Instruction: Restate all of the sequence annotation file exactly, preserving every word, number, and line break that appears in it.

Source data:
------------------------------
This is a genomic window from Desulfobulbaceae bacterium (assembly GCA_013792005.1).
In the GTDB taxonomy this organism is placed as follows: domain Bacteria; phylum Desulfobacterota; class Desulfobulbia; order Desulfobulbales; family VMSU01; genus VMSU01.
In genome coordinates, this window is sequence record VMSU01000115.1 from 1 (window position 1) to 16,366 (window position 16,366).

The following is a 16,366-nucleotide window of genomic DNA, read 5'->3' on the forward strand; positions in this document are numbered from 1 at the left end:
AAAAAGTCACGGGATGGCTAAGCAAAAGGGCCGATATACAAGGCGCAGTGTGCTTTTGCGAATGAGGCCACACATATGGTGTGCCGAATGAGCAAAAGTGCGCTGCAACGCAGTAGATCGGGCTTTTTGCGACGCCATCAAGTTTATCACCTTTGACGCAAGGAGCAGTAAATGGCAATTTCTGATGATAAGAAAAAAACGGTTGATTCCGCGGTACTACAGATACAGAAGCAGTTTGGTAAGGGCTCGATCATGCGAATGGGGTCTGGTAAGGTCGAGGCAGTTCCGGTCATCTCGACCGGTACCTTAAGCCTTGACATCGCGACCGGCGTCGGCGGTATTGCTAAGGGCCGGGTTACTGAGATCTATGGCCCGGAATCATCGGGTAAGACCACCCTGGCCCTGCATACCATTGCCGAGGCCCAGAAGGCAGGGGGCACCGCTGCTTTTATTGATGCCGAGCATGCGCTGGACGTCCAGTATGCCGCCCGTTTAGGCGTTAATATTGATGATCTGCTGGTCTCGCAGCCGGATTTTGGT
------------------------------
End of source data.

This is a genomic window from Desulfobulbaceae bacterium (assembly GCA_013792005.1).
In the GTDB taxonomy this organism is placed as follows: domain Bacteria; phylum Desulfobacterota; class Desulfobulbia; order Desulfobulbales; family VMSU01; genus VMSU01.
In genome coordinates, this window is sequence record VMSU01000115.1 from 1 (window position 1) to 16,366 (window position 16,366).

The following is a 16,366-nucleotide window of genomic DNA, read 5'->3' on the forward strand; positions in this document are numbered from 1 at the left end:
AAAAAGTCACGGGATGGCTAAGCAAAAGGGCCGATATACAAGGCGCAGTGTGCTTTTGCGAATGAGGCCACACATATGGTGTGCCGAATGAGCAAAAGTGCGCTGCAACGCAGTAGATCGGGCTTTTTGCGACGCCATCAAGTTTATCACCTTTGACGCAAGGAGCAGTAAATGGCAATTTCTGATGATAAGAAAAAAACGGTTGATTCCGCGGTACTACAGATACAGAAGCAGTTTGGTAAGGGCTCGATCATGCGAATGGGGTCTGGTAAGGTCGAGGCAGTTCCGGTCATCTCGACCGGTACCTTAAGCCTTGACATCGCGACCGGCGTCGGCGGTATTGCTAAGGGCCGGGTTACTGAGATCTATGGCCCGGAATCATCGGGTAAGACCACCCTGGCCCTGCATACCATTGCCGAGGCCCAGAAGGCAGGGGGCACCGCTGCTTTTATTGATGCCGAGCATGCGCTGGACGTCCAGTATGCCGCCCGTTTAGGCGTTAATATTGATGATCTGCTGGTCTCGCAGCCGGATTTTGGT